by Paul Nichols
Samrawit Silva’s powerfully impassioned letter in the Concord Monitor of September 6th describes the ongoing slaughter of citizens, including some of her family members, by government forces in Ethiopia. She ends the piece with references to the phrase, “Never Again.” But never again is happening again, this time in her home country!
History matters. History repeats itself, though maybe not exactly in the same way nor in the same place. And the never again refrain is a historic expression possibly first coined as World War I ended. That war was famously called “The war to end all wars”—in other words, never again.
During the WW II years, Hitler’s Nazi forces exterminated 6 million European Jews before the genocide ended when Germany surrendered in May 1945. “Never Again” became a common phrase from Holocaust survivors and their families in their tireless efforts to seek justice and worldwide recognition of the atrocities committed.
With the 1960’s came dramatically different times and a guerilla-type war in Southeast Asia. Just out of high school, I became enthralled by “The Freewheelin’ Bob Dylan” album released in May 1963, especially the song “Masters of War.” The following January, Dylan’s “The Times They Are A-Changin’” album hit the record stands. His song “With God on Our Side” was one of many extraordinary songs on the album that were very awe-inspiring to me.
Strong patriotic beliefs, naive faith in our nation’s leaders, and orders from very active draft boards persuaded tens of thousands of America’s youth into military units, then on to a senseless decade-long war in Vietnam. The war waged by Democratic and Republican presidents spawned untold death and destruction on all sides. Divisiveness ran deep throughout our country.
“Never Again” became a common slogan during and after the war in Vietnam, having dual meanings: Never again invade and attempt nation-building in another country that has done nothing detrimental to ours; never again will returning troops be disgracefully mistreated or be shown total indifference.
There have been no comparisons to the Holocaust, however more recent genocidal massacres have since taken place in the killing fields of Cambodia under Pol Pot and the Khmer Rouge, in Rwanda, Bosnia-Herzegovina, Iraq, Syria and elsewhere. These horrors have brought on expressions of never again.
Hawks in President Reagan’s administration did their best at promoting war in El Salvador and Nicaragua during the mid-1980s. Scandals and never again protests helped avoid U.S. invasions and nation-building attempts of those Central American countries.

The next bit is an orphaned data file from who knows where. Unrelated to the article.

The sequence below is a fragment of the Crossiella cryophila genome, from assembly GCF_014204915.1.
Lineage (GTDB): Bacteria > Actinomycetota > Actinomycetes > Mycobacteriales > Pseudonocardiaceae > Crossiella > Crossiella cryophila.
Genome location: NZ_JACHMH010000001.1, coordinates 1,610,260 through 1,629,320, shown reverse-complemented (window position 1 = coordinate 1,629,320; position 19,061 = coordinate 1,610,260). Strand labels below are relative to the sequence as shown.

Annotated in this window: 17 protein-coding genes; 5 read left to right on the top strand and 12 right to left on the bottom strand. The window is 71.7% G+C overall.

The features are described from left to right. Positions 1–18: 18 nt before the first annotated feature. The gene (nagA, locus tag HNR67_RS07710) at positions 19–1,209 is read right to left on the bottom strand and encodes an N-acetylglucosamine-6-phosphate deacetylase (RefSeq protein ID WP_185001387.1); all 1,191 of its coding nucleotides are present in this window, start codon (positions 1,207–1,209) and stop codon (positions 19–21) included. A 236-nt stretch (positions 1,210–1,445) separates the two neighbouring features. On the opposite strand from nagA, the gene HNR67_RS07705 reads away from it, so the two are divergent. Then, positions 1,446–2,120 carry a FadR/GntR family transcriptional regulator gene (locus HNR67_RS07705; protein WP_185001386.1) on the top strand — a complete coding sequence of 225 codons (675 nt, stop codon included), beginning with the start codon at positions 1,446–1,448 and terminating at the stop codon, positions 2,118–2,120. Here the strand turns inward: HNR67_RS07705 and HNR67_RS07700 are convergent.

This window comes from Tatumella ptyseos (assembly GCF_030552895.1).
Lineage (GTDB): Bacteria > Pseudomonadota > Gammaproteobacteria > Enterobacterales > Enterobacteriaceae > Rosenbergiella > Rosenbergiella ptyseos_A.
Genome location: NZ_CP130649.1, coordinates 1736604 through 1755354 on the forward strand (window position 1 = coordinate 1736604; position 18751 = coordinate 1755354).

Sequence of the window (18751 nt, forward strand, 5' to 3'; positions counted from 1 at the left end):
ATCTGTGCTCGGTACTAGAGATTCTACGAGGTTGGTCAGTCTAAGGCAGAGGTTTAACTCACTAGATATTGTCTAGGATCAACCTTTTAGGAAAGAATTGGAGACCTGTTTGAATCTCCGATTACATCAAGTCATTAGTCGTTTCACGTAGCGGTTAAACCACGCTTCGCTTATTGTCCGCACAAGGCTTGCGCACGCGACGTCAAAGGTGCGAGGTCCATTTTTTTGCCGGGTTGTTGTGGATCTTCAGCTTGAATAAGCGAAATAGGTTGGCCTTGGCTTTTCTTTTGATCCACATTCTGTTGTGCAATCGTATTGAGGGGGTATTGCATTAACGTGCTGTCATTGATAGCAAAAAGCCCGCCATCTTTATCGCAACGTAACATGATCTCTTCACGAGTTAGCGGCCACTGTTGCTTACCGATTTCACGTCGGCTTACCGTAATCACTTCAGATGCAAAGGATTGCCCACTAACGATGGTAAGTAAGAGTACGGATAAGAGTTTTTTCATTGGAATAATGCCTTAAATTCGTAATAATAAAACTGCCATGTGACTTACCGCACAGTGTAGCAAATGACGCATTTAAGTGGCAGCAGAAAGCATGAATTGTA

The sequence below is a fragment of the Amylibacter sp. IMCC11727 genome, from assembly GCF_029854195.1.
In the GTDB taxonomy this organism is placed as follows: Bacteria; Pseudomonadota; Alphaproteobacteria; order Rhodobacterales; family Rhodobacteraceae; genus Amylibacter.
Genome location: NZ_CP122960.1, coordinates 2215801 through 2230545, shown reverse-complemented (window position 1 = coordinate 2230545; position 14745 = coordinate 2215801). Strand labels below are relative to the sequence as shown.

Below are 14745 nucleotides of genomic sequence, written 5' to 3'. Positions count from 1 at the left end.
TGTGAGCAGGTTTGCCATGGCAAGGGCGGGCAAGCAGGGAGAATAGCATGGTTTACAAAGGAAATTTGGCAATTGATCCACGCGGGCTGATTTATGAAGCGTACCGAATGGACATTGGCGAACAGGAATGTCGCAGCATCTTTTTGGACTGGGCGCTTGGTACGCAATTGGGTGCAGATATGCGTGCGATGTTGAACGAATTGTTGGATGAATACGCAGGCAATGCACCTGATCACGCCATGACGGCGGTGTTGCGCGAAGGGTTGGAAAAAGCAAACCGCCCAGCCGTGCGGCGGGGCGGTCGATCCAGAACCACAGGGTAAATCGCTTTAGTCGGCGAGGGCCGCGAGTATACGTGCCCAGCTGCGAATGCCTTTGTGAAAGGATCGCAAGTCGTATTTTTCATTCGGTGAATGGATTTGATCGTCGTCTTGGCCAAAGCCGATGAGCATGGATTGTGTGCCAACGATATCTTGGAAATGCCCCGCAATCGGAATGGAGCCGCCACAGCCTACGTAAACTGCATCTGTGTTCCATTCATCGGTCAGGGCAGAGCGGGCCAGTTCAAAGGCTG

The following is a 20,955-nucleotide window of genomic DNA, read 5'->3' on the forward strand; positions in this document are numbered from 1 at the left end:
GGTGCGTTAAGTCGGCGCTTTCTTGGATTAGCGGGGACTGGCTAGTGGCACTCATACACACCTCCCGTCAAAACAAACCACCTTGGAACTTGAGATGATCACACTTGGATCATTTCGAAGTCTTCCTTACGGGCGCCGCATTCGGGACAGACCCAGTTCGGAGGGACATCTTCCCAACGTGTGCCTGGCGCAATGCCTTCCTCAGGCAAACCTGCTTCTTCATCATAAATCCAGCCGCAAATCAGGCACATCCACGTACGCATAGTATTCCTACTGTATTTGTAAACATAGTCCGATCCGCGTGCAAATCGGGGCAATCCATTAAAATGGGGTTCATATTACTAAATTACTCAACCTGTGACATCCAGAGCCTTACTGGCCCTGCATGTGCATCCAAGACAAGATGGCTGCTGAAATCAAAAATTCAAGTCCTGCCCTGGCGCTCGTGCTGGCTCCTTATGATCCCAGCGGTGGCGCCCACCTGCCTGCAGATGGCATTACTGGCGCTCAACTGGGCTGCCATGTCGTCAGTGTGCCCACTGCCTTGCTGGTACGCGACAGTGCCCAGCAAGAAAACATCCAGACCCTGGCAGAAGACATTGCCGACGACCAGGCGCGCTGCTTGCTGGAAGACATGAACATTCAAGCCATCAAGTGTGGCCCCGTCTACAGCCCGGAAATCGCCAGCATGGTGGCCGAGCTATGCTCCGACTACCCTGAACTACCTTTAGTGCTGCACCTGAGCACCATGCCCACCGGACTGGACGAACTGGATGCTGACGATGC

Following the horrific, unthinkable 9/11/2001 terrorist attacks in the U.S., President Bush ordered the invasion of Afghanistan called Operation Enduring Freedom. The country’s Taliban leaders protected Osama bin Laden, Saudi leader of the al-Qaeda militant group. Soon afterwards bin Laden fled from hiding in Afghanistan across mountains into Pakistan, where he was killed by U.S. forces in 2011 under the Obama administration. But that was only the half-way point of the 20-year war, which ended August 30, 2021. A Taliban maxim, “You have the watches, we have the time” proved that nation-building by Western countries had failed again.
There’s a saying, “never say never.” Evidently, President Bush adhered to this approach as he ordered an invasion of Iraq in 2003. Based on fictitious rationale, this war caused death and destruction across the country until 2011, when the last U.S. combat troops withdrew. Iraq continues be in turmoil.
Some may say that those old Dylan songs are outdated. Not really! Never again has become an almost universal phrase denoting various tragedies, including senseless mass murders at schools, theaters, churches, etc. by mentally deranged or vicious people with guns designed for war. Never again reruns occur again and again.
Currently, Congressional investigations are ongoing to sort out the January 6, 2021 attack on the U.S. Capital by domestic terrorists loyal to Donald Trump. After four years of continuous lies and abhorrent policies from the former president, I emphatically say, Never Again.
Paul Nichols is a former Marine and a retired Agricultural Extension Agent. He lives in Loudon.